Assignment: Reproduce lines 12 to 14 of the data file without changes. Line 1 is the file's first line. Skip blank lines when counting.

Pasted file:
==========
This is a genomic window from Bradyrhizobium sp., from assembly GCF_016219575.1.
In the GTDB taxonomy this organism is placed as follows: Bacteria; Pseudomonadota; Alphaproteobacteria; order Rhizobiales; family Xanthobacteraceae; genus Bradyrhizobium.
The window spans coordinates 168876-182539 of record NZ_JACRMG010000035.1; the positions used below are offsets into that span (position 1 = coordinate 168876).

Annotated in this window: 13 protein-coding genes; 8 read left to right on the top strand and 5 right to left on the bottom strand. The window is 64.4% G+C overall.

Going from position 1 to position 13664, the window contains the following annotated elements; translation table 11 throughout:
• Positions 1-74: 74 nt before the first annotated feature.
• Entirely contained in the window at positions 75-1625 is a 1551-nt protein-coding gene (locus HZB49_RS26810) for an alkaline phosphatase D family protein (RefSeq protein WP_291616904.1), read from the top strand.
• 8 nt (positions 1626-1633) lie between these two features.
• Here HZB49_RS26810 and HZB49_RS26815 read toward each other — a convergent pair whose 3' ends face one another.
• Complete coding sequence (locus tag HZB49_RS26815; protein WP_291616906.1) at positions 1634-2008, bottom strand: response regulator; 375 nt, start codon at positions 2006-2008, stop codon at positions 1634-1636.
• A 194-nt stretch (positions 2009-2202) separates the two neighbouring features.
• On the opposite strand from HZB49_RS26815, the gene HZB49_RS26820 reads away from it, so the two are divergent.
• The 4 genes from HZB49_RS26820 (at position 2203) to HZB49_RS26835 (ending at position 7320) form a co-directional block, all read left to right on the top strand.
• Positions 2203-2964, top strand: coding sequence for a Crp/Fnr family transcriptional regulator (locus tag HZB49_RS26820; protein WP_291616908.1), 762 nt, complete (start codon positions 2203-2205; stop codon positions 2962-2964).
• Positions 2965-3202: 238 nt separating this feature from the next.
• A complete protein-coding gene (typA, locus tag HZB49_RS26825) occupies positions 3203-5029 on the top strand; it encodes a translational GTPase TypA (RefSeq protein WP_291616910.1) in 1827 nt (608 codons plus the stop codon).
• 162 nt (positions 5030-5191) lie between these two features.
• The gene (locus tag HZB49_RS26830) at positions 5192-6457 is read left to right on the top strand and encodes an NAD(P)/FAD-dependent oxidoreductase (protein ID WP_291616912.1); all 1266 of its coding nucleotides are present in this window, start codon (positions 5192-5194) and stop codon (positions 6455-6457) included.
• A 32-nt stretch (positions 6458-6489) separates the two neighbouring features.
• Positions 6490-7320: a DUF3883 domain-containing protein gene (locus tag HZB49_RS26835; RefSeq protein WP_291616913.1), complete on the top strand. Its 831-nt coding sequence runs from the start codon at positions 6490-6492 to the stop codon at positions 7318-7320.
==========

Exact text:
• On the opposite strand from HZB49_RS26815, the gene HZB49_RS26820 reads away from it, so the two are divergent.
• The 4 genes from HZB49_RS26820 (at position 2203) to HZB49_RS26835 (ending at position 7320) form a co-directional block, all read left to right on the top strand.
• Positions 2203-2964, top strand: coding sequence for a Crp/Fnr family transcriptional regulator (locus tag HZB49_RS26820; protein WP_291616908.1), 762 nt, complete (start codon positions 2203-2205; stop codon positions 2962-2964).